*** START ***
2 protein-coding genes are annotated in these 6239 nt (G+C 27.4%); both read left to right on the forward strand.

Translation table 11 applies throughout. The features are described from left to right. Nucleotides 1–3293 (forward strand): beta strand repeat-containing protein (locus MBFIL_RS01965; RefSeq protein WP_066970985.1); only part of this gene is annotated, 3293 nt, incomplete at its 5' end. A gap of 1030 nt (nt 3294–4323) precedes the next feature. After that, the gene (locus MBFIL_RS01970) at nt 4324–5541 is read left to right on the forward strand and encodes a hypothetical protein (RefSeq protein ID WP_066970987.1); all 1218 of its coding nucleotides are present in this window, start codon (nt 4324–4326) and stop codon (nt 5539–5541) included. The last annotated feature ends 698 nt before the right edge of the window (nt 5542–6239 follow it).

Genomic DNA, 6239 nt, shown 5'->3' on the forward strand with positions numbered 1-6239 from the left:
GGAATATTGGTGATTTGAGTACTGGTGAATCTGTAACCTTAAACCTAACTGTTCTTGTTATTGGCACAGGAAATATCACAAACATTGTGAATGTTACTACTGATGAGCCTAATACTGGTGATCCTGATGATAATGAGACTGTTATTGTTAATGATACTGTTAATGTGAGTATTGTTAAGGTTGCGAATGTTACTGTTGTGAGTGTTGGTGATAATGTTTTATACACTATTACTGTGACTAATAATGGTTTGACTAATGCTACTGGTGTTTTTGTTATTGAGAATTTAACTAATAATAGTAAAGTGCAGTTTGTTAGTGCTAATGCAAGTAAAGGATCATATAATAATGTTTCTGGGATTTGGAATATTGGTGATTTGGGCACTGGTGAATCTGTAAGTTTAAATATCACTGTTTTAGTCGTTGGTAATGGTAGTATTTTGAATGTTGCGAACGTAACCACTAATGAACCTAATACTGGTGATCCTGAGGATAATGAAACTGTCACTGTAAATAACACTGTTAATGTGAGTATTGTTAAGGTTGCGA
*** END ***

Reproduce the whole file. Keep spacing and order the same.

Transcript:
2 protein-coding genes are annotated in these 6239 nt (G+C 27.4%); both read left to right on the forward strand.

Translation table 11 applies throughout. The features are described from left to right. Nucleotides 1–3293 (forward strand): beta strand repeat-containing protein (locus MBFIL_RS01965; RefSeq protein WP_066970985.1); only part of this gene is annotated, 3293 nt, incomplete at its 5' end. A gap of 1030 nt (nt 3294–4323) precedes the next feature. After that, the gene (locus MBFIL_RS01970) at nt 4324–5541 is read left to right on the forward strand and encodes a hypothetical protein (RefSeq protein ID WP_066970987.1); all 1218 of its coding nucleotides are present in this window, start codon (nt 4324–4326) and stop codon (nt 5539–5541) included. The last annotated feature ends 698 nt before the right edge of the window (nt 5542–6239 follow it).

Genomic DNA, 6239 nt, shown 5'->3' on the forward strand with positions numbered 1-6239 from the left:
GGAATATTGGTGATTTGAGTACTGGTGAATCTGTAACCTTAAACCTAACTGTTCTTGTTATTGGCACAGGAAATATCACAAACATTGTGAATGTTACTACTGATGAGCCTAATACTGGTGATCCTGATGATAATGAGACTGTTATTGTTAATGATACTGTTAATGTGAGTATTGTTAAGGTTGCGAATGTTACTGTTGTGAGTGTTGGTGATAATGTTTTATACACTATTACTGTGACTAATAATGGTTTGACTAATGCTACTGGTGTTTTTGTTATTGAGAATTTAACTAATAATAGTAAAGTGCAGTTTGTTAGTGCTAATGCAAGTAAAGGATCATATAATAATGTTTCTGGGATTTGGAATATTGGTGATTTGGGCACTGGTGAATCTGTAAGTTTAAATATCACTGTTTTAGTCGTTGGTAATGGTAGTATTTTGAATGTTGCGAACGTAACCACTAATGAACCTAATACTGGTGATCCTGAGGATAATGAAACTGTCACTGTAAATAACACTGTTAATGTGAGTATTGTTAAGGTTGCGA